Thousands of trade unionists in the North African country of Tunisia have held protests across the country over worsening economic woes and the subsequent arrest of a top union official. Presently, the country is in drawn-out talks with the International Monetary Fund (IMF) in order to secure a bailout loan, which according to the powerful UGTT labor union workers’ federation could entail painful austerity measures.
In this regard, the UGTT labor union had stated that they had no deal with the government on matters of reforming subsidies and publicly owned companies and will head street protests over any such changes. Therefore, potentially complicating the foreign bailout talks.
The Kais Saied government is currently in dialogue with the IMF in order to secure a rescue package that could unlock further bilateral aid for Tunisia in order to help it steer away from a looming public financial crisis.
Demonstrators in the city of Sfax conducted the largest protest that took place on Saturday. They chanted slogans that stated that Tunisia was not for sale. Some raised loaves of bread that symbolized the soaring living costs, a site memorable for the public protest in Sri Lanka during the economic failure.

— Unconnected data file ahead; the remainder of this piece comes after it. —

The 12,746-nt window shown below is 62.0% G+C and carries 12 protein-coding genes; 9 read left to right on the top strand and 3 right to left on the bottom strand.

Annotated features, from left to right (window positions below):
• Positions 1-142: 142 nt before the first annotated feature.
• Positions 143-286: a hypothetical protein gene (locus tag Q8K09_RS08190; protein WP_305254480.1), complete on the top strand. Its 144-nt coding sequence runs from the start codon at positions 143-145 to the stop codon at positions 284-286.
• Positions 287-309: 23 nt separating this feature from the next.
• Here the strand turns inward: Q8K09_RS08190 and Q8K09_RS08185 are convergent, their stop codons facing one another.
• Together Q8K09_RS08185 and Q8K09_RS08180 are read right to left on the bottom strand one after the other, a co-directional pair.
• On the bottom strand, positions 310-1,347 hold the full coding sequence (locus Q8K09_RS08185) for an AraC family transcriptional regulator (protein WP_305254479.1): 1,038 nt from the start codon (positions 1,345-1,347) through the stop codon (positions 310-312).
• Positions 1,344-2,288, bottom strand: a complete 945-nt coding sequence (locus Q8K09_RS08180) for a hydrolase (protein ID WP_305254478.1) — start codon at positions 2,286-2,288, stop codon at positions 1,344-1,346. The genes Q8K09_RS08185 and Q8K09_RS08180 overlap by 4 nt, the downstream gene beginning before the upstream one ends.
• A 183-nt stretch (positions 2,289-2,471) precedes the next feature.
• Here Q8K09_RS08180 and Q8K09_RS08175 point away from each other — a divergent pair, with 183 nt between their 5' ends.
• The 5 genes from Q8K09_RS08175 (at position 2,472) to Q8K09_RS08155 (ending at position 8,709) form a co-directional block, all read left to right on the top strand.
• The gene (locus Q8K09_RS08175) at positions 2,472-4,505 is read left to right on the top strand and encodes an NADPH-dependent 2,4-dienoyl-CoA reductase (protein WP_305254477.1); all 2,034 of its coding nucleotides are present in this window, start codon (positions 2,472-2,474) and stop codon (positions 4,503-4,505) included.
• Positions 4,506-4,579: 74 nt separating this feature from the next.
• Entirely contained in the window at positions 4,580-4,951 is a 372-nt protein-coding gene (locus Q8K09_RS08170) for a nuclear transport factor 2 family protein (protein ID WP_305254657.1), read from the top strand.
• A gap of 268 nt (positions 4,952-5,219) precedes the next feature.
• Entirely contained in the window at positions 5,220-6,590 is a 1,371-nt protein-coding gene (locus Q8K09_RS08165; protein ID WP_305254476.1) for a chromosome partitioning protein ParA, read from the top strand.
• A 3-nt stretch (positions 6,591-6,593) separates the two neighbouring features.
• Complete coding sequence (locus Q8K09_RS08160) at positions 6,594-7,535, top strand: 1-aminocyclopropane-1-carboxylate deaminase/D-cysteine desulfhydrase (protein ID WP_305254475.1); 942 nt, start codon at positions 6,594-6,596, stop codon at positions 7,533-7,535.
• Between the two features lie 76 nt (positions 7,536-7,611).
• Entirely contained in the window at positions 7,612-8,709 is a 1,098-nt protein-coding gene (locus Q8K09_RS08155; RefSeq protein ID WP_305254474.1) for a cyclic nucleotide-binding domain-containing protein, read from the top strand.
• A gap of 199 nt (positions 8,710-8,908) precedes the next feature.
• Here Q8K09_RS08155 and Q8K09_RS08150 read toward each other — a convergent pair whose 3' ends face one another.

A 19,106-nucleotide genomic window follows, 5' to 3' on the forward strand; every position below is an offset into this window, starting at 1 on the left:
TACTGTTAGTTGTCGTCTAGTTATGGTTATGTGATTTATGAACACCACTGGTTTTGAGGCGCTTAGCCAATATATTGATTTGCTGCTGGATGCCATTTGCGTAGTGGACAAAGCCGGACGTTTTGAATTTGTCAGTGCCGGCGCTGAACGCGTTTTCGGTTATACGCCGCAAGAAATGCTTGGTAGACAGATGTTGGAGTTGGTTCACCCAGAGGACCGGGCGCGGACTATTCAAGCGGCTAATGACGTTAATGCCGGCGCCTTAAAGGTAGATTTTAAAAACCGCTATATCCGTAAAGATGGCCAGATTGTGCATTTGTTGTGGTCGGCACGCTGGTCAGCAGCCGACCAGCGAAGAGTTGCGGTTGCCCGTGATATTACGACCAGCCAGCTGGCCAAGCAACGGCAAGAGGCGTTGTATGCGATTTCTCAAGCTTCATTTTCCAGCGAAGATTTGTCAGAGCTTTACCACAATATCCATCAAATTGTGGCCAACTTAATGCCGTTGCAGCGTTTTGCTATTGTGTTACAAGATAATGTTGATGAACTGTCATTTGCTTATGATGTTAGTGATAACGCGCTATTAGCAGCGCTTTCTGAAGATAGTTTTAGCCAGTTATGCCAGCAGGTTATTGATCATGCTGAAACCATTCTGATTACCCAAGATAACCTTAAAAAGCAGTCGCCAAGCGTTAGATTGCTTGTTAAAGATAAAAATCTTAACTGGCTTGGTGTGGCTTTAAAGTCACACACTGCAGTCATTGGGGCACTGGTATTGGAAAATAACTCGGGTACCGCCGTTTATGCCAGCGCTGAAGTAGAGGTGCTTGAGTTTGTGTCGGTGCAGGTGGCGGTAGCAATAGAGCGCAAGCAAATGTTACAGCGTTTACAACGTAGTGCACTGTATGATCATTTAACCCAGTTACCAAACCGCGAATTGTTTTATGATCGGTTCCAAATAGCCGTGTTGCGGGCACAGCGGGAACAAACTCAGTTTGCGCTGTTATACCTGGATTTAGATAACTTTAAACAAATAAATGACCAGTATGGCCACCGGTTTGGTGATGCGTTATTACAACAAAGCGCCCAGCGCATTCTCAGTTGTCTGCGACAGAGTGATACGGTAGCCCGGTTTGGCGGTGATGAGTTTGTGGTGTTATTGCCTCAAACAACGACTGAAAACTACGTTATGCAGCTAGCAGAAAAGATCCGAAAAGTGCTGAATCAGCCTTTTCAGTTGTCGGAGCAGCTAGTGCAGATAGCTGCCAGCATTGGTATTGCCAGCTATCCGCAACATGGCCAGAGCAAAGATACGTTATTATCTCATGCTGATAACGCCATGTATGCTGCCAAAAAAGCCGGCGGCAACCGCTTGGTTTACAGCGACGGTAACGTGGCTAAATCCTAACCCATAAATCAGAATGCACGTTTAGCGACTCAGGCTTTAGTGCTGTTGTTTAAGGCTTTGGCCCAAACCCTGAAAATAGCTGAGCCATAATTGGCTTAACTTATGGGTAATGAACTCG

The escalation of the union’s confrontation with the Tunisian President was marked by protests in eight cities. This was followed by their criticism of the government regarding the recent arrests of several anti-government figures which included politicians, a journalist, two judges, and a senior UGTT official.
Fears of a larger crackdown have been heightened by such coordinated arrests. Further, this has prompted the UN Human Rights Office to call for the immediate release of the detainees.
Alongside the UNHRC, the protesters too demanded the release of Anis Kaabi, a senior UGTT official who was arrested on January 31, 2023, and currently faces trial on charges of appropriating his position in order to harm public authorities. This incident was followed by a strike by the toll barrier workers.
Moreover, according to a statement by the presidency, the Tunisian authorities, under the directory of President Saied, had ordered the departure of Esther Lynch who headed the European Trade Union Confederation.
The statement further stated that Lynch had taken part in a demonstration organized that was organized the UGTT trade union federation and had made comments that were considered to have constituted glaring interference in Tunisia’s internal affairs. Additionally, following the statement, she had 24 hours to leave the country.
Lynch, earlier in the day, had given a speech to the demonstration organized by the UGTT in the Tunisian city of Sfax.
A protracted economic crisis has gripped Tunisia, a country heavily indebted and import-dependent, that has worsened since Russia invaded Ukraine.